Erwin Rommel was a particular favorite of Hitler. His reputation as an unflappable commander was well earnt in the deserts of North Africa. At the time of D-Day, he was in Berlin, celebrating his wife's Birthday.

Erwin Rommel was a particular favorite of Hitler. His reputation as an unflappable commander was well earnt in the deserts of North Africa. At the time of D-Day, he was in Berlin, celebrating his wife’s Birthday.

When the invasion did happen in June, the troops initially defending the beaches were not up to the standard, and the bulk of the tank force paralysed waiting for orders (Hitler was asleep when the invasion occurred, and would not be woken for several hours, meaning 4 SS divisions took no part in the initial fighting.) The only tank force the Germans possessed not paralysed by a napping Führer, 21st Panzer Division, was immediately thrown against the British, around Caen, and although they succeeded in breaking through to the coast and stalling the British advance were forced to withdraw when Fireflies were bought up to engage them. Of the 120 tanks taken into the action, 70 were lost.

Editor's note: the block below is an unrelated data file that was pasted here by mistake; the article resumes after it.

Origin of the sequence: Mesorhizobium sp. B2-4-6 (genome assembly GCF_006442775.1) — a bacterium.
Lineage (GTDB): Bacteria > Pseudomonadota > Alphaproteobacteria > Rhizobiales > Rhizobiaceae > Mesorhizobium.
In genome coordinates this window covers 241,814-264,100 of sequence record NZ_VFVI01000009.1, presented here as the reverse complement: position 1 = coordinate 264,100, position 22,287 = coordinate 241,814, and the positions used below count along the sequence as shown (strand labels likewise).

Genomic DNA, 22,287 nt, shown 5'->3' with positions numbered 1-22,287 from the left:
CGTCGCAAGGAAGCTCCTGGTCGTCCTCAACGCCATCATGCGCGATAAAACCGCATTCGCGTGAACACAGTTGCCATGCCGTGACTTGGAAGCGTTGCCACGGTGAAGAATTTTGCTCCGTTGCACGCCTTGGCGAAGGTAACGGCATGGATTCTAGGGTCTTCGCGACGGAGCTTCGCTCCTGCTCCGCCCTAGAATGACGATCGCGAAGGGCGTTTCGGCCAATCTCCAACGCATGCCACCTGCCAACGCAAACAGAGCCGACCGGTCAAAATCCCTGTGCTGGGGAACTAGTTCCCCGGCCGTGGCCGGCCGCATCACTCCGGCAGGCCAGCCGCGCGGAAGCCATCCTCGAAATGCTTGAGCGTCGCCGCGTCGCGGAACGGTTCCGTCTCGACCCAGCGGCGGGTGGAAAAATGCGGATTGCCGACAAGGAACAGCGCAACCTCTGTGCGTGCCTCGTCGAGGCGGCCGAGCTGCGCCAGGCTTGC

Panther, knocked out by a Firefly of 7th Dragoon Guards. Although this photograph was taken slightly after 21st Panzer's push, it demonstrates the losses they suffered quite well. B5780

Panther, knocked out by a Firefly of 7th Dragoon Guards. Although this photograph was taken slightly after 21st Panzer’s push, it demonstrates the losses they suffered quite well. B5780

Failure of the Germans to respond to D-Day rest on the factors above, but also on the brilliant success of Operation Fortitude, the allied deception plan to convince the Germans that a land invasion of France would take place at the Pas-de-Calais. Fake armies, consisting of inflatable tanks, wooden airfields and other deception plans were instituted to keep the Germans guessing as to the true site of the invasion. The fact that the tank troops were not moved until Hitler could be certain Normandy was not a feint shows the ingenuity of this plan worked.

Next Week: Into the Cotentin